Andrea M. Matwyshyn, Repossessing the Disembodied Self: Rolling Privacy and Secured Transactions

Andrea M. Matwyshyn, Repossessing the Disembodied Self:  Rolling Privacy and Secured Transactions

Comment by: Diane Zimmerman

PLSC 2012

Workshop draft abstract:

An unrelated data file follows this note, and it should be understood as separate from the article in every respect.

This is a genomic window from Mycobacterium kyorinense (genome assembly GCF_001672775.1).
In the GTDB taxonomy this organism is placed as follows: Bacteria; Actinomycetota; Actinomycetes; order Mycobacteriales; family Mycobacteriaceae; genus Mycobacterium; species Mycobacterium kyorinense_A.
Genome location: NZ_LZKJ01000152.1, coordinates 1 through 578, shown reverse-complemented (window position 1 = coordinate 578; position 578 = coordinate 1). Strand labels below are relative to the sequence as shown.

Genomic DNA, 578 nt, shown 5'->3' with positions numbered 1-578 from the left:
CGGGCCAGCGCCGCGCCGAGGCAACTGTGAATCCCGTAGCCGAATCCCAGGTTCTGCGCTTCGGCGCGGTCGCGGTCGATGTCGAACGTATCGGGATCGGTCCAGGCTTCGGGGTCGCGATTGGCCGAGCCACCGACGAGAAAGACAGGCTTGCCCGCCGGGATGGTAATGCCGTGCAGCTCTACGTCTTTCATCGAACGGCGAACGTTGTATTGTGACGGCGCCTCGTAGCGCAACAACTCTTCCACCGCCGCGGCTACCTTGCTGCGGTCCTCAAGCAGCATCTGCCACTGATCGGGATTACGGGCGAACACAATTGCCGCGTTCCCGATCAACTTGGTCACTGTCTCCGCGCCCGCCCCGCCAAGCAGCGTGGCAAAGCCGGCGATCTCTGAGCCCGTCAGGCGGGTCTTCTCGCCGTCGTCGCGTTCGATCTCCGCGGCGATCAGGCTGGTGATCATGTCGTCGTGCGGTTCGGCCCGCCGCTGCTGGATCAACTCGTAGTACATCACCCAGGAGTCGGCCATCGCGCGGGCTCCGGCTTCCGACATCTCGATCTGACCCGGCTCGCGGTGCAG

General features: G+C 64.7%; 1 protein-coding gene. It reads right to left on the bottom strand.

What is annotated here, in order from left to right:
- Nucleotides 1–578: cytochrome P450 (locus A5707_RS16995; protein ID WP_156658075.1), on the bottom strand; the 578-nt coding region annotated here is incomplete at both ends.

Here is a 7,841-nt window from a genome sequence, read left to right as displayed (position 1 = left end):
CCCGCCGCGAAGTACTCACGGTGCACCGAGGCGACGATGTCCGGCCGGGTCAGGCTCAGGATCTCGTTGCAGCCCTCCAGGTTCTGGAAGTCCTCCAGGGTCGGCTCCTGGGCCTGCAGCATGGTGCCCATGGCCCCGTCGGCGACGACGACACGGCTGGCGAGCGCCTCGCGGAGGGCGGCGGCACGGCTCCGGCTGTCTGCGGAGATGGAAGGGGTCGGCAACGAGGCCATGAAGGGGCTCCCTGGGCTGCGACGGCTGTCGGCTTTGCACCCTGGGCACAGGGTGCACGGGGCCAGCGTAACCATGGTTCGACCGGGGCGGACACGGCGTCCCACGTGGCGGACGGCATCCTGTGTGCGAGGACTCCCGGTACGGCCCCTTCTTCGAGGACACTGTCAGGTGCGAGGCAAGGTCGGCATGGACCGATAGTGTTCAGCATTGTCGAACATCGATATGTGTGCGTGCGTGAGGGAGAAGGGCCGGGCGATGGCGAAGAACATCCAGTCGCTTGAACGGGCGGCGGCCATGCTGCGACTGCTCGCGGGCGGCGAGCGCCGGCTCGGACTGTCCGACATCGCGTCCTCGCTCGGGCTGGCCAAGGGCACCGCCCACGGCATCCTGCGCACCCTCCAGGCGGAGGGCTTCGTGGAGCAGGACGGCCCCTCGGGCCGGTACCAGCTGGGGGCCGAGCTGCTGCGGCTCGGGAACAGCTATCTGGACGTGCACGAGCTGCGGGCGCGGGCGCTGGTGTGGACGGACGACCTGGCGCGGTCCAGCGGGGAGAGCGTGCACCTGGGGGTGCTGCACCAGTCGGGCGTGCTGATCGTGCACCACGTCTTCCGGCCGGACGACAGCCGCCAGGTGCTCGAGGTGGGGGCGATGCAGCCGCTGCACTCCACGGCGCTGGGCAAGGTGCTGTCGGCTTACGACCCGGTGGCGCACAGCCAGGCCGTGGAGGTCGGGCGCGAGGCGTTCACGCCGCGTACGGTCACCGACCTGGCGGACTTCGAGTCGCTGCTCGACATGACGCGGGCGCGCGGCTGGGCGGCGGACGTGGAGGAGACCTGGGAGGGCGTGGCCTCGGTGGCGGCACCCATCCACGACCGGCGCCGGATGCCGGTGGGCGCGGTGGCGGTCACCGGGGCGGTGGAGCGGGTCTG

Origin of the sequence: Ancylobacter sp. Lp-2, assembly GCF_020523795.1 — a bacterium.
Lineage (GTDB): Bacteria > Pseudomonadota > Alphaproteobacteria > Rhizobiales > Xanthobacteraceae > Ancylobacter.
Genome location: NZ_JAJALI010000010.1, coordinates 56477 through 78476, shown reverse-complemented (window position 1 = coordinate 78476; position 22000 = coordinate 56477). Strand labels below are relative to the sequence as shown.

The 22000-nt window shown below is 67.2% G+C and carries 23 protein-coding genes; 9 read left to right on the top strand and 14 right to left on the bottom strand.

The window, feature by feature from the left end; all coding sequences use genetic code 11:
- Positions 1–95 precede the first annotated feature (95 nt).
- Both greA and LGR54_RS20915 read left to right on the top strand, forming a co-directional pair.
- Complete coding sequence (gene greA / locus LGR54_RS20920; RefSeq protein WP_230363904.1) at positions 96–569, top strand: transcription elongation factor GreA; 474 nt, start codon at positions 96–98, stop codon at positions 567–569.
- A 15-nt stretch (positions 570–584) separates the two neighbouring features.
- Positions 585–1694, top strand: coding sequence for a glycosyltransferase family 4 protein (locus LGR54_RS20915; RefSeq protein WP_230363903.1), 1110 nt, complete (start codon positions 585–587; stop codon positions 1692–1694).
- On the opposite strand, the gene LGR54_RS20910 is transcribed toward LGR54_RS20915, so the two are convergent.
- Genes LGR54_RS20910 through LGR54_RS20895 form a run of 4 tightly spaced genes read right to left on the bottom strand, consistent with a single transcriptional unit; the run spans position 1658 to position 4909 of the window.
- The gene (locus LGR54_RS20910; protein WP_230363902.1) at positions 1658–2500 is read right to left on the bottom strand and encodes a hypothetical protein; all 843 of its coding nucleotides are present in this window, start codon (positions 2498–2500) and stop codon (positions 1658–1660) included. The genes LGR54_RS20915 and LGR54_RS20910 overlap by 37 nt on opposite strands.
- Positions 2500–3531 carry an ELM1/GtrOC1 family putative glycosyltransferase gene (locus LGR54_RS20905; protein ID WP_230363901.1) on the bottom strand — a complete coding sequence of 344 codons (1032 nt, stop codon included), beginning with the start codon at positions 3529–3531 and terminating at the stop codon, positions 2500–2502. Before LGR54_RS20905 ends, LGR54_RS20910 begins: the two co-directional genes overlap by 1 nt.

Consumer privacy in commercial contexts is primarily governed by rolling form contracts that are usually amendable in the sole discretion of the drafter.   As these contracts have become longer and less readable over time and as consumers have become progressively more comfortable with the informational disembodiment of the self, concerns over fairness in privacy contracting grow.   These concerns loom particularly large when a company enters bankruptcy:  privacy contracts/terms of use may include a provision that allows for the disposition of consumer data in bankruptcy in a manner unfettered by privacy promises.  Alternatively, in the absence of FTC intervention, a bankruptcy court may attempt to facilitate sale of database assets by simply setting aside the privacy contracts with consumers.   Engaging with the contract literature, secured transactions literature and bankruptcy literature, this article argues that as progressively more sensitive consumer information becomes controlled by private companies, a fundamental tension arises:  databases frequently become the primary assets of companies, but yet their collateralization, repossession and disposition processes are uncertain as a matter of law.   Equally uncertain is the extent of companies’ continuing privacy obligations to consumers in bankruptcy.   This dynamic pushes borrowers, lenders, courts, consumers and the FTC into an unsustainable relationship in the innovation lifecycle.    The article concludes by proposing an amendment to the current law of secured transactions in databases that balances the privacy interests of consumers with enabling information entrepreneurship and capital formation.